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Islam: The Umayyad Caliphate

(661 - 750 CE)


Upon Muhammad's death, a hastily collected group of prominent Muslim leaders elected Muhammed's father in law, Abu Bakr, to be the secular head of Islam. However, 'Ali, Muhammed's son-in-law and cousin, was not part of this committee nor were other members of Muhammed's immediate family, and many believed that Muhammed had designated 'Ali as a successor, for the Traditions had Muhammed naming him as both his brother and his successor. 'Ali had been raised with Muhammed and was the second person (after Muhammed's wife Khadija) to recognize Muhammed's role as a prophet; he was the first of Muhammed's tribe to declare himself an apostle (rasul ). But the Meccan and Medinan leaders, with no members of Muhammed's house present, gave their allegiance to Abu Bakr as CalipH and attempted through force of arms to coerce 'Ali into acknowledging Abu Bakr as well. However, during the Caliphates of Abu Bakr and his successor, 'Umar, not only did 'Ali not advance any claims to the Caliphate, he even participated in the government of 'Umar. It was not until the Caliphate passed to 'Uthman, who ruled somewhat degenerately and was a member of the Umayya family, which had fiercely fought against Muhammed during his lifetime, that 'Ali was provoked into accepting the Caliphate. 'Uthman placed members of his family in charge of various provinces and they ruled disgracefully; various rebel factions, seeing their grievances unredressed, attacked 'Uthman's house and assassinated him. The prominent families of Medina and other areas persuaded 'Ali to become Caliph, which he did in 656; 'Ali had become the fourth Caliph of Islam and the last of the Patriarchal caliphs.

The Umayyads in charge of the various governments would not accept this arrangement and rose up in rebellion and named Mu'awiyya caliph. Eventually, 'Ali would be forced to flee Medina and settle in Kufa in Iraq. 'Ali would eventually have to contend with dissension in his own army while fighting the Umayyads; after defeating these dissenters in battle, he would be assassinated a few years later by one of them in revenge for this defeat.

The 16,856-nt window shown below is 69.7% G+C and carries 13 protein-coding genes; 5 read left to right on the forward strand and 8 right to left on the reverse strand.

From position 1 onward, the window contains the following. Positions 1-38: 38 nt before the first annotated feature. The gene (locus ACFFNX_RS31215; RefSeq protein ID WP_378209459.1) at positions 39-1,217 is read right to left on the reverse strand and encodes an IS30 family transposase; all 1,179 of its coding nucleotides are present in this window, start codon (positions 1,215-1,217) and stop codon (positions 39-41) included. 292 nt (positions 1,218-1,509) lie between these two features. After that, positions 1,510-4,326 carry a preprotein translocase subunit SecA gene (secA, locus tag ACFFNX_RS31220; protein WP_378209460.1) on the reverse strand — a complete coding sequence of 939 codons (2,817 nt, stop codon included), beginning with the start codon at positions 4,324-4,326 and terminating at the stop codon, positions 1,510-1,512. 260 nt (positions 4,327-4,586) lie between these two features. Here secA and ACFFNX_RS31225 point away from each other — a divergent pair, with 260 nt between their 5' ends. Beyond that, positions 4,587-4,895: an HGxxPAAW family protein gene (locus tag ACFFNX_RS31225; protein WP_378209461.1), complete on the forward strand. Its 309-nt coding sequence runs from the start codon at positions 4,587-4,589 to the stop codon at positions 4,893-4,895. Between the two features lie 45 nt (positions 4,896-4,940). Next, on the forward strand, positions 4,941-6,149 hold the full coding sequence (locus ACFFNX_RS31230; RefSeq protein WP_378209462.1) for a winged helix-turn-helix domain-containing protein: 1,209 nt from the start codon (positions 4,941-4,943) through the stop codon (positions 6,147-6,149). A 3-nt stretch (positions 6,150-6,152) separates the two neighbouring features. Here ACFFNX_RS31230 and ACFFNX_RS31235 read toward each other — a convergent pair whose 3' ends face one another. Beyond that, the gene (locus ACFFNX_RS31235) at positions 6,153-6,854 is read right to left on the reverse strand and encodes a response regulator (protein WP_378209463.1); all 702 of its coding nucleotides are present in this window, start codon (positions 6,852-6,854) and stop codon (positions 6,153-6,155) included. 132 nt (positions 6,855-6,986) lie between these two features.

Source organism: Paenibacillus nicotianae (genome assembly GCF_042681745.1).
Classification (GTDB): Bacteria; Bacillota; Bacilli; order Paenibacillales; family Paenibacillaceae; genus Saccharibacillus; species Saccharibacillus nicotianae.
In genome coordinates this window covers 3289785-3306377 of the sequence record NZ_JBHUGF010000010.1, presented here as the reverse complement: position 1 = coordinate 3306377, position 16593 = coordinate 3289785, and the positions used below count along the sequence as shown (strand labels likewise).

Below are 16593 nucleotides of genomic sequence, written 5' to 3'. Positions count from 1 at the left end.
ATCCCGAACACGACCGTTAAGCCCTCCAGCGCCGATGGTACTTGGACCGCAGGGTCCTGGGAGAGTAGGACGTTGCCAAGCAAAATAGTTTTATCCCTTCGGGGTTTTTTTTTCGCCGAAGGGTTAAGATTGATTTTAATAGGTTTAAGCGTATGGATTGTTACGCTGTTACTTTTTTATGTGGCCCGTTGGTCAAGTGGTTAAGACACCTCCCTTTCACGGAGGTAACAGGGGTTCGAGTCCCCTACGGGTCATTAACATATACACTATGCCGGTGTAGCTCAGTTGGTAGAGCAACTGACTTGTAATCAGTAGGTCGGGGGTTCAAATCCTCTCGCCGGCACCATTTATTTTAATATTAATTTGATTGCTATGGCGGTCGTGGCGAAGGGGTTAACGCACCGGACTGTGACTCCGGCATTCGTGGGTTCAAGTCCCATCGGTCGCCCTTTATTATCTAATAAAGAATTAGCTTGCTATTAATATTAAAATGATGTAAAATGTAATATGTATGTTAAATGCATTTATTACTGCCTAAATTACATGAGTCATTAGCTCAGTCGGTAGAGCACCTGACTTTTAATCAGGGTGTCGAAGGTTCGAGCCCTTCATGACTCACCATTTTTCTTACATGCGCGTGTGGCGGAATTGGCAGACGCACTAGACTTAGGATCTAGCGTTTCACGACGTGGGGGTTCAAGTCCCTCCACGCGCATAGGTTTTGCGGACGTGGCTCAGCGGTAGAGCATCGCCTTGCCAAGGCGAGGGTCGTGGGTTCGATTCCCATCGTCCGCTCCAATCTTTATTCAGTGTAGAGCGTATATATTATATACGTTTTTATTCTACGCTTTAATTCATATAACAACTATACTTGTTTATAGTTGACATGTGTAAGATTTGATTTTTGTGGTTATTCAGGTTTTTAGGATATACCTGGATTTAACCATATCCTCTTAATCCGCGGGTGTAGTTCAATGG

From this point onwards, authority was divided in the Islamic world. The Umayyads continued to pass the Caliphate down through the ages among their family; but their now existed in Iraq a separate Islamic community that did not recognize the authority of the Umayyad Caliphs. Rather they recognized only the successors to 'Ali as authorities, and they gave these successors the title Imam, or spiritual leader of Islam, both to differentiate their leaders from the more worldly and secular Umayyads and because Abu Muhammed Hasan ibn 'Ali, the second Imam, ceded the Caliphate to the Umayyads. A grand total of ten Imams succeeded 'Ali, passing the Imamate down to their sons in hereditary succession. However, the eleventh Imam, Hasan al-Askari, died without a son, and the Shi'ites were thrown into disarray. Shi'a Islam divided into several different sects, the most important of which was the Qat'iyya ("those who are certain"). The Qat'iyya believed that Hasan al-Askari did indeed have a son, Muhammed al-Mahdi; one of the Qat'iyya sects believed that Muhammed al-Mahdi, the twelfth Imam, had hidden himself and remained in hiding. This sect was called Ithna-'Ashari (Twelver) or Imami (Imam) Shi'a, and was the form of Shi'a that eventually came to exclusively represent Shi'ism.